DESCRIPTION (provided by applicant): Systemic injection of adult neural stem cells (aNSCs) into mice with experimental autoimmune encephalomyelitis (EAE) can provide a source of new oligodendrocytes that can remyelinate demyelinated or dysmyelinated axons. However, systemically-injected aNSCs often fail to differentiate and remain undifferentiated in peri-vascular domains of demyelinated lesions where they promote apoptosis of blood-born CNS-infiltrating encephalitogenic T cells. These data suggest that the microenvironments of demyelinated lesions dictate whether aNSCs differentiate into cells with the capacity to promote remyelination or remain undifferentiated and promote neuroprotection by inducing T cell apoptosis. We recently discovered that a high molecular weight form of hyaluronan (HA), a glycosaminoglycan, accumulates in demyelinated lesions and reversibly inhibits oligodendrocyte progenitor cell maturation. The major receptor for HA, the CD44 transmembrane glycoprotein, is expressed by activated T cells and by NSCs, and has been implicated in T cell extravasation across the blood-brain barrier in mice with EAE as well as in regulating how cells respond to HA. Our preliminary data suggest that HA and CD44 may regulate functions relevant to how aNSCs behave in demyelinated lesions, including NSC differentiation and the production of pro-inflammatory cytokines. We propose that CD44 and HA are critical mediators of aNSC recruitment to demyelinated lesions and that HA, at least, can regulate whether NSCs differentiate into myelinating cells or fail to differentiate and promote T cell apoptosis at perivascular domains where HA accumulates. In the studies outlined in this proposal, we aim to test the hypotheses: (1) That high molecular weight HA inhibits aNSC differentiation; (2) That NSC homing to EAE lesions depends on interactions between CD44 and HA; and (3) That HA regulates the immunomodulatory activities of NSC PROJECT RELEVANCE: These studies are aimed at determining how altering the extracellular matrix within demyelinating lesions influence the ability of adult neural stem cells to differentiate into cells that can remyelinate affected axons. Our studies should provide fundamental insights into how to optimally utilize neural stem cells to treat multiple sclerosis and related diseases.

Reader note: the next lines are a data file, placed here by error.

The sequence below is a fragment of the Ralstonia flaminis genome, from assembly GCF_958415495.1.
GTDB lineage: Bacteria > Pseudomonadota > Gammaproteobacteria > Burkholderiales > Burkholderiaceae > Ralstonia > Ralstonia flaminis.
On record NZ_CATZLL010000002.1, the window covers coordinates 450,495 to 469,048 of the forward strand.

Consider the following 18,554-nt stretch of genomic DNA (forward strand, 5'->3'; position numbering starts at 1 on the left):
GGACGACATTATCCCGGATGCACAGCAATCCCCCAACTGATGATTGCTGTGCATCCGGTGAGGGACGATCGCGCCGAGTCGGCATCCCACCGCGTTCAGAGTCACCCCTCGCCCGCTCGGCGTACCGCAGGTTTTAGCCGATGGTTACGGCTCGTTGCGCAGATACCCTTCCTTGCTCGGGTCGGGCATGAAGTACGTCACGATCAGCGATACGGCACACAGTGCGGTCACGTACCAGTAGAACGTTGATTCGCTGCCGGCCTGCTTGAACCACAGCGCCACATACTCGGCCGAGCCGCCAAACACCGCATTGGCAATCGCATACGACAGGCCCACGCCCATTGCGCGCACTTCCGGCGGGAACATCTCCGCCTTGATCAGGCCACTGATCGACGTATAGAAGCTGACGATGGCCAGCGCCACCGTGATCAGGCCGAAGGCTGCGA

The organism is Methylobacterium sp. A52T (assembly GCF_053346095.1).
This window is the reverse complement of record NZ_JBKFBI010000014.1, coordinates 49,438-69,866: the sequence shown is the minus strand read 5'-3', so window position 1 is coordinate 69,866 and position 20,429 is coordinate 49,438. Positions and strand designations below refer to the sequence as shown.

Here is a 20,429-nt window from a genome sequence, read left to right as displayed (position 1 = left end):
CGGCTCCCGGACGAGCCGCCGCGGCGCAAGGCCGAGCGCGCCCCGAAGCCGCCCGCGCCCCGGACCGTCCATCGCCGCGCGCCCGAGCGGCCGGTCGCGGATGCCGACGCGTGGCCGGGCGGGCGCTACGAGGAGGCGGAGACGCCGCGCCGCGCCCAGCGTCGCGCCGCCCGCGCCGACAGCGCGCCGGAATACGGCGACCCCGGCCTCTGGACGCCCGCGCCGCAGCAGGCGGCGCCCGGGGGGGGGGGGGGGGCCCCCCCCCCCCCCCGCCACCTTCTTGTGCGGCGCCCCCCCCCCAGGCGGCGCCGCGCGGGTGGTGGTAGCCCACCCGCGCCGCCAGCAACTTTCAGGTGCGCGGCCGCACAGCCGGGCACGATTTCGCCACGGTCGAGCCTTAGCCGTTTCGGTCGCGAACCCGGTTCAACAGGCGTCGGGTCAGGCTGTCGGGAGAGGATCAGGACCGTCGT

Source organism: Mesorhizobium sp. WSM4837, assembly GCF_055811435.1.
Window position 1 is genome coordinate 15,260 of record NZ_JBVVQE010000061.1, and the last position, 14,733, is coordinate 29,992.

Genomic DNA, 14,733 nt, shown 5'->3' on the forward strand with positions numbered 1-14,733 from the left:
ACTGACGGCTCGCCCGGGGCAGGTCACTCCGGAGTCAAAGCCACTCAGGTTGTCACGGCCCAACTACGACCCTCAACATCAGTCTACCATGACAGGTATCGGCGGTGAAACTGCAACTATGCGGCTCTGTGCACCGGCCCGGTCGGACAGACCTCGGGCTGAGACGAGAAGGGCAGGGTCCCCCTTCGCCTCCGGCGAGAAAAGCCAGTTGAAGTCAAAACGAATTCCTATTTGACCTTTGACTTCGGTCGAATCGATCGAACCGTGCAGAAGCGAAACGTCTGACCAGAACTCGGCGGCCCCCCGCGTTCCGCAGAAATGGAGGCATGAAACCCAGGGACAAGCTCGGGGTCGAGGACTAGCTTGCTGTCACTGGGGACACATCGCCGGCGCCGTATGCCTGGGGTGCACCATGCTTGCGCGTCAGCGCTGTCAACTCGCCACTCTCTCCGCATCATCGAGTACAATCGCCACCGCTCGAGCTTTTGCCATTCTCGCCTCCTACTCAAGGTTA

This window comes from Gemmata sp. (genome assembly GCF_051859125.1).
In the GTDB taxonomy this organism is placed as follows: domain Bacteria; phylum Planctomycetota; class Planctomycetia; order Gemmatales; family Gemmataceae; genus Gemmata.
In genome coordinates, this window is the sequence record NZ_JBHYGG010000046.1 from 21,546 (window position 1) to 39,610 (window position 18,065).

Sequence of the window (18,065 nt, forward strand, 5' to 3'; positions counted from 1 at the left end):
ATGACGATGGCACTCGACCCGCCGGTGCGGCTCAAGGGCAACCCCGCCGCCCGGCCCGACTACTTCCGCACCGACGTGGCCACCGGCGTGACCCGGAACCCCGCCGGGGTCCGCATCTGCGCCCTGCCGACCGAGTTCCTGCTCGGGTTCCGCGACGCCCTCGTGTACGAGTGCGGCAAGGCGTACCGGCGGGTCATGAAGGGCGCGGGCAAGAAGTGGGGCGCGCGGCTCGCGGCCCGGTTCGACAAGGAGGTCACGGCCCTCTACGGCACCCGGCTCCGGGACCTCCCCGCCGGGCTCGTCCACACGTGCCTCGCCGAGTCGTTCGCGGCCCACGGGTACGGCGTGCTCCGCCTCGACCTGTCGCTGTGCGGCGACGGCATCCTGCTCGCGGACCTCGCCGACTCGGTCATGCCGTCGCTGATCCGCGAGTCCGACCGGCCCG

|Effective start/end date||7/7/06 → 5/31/10|
- National Institutes of Health: $325,333.00
- National Institutes of Health: $317,370.00
- National Institutes of Health: $317,518.00
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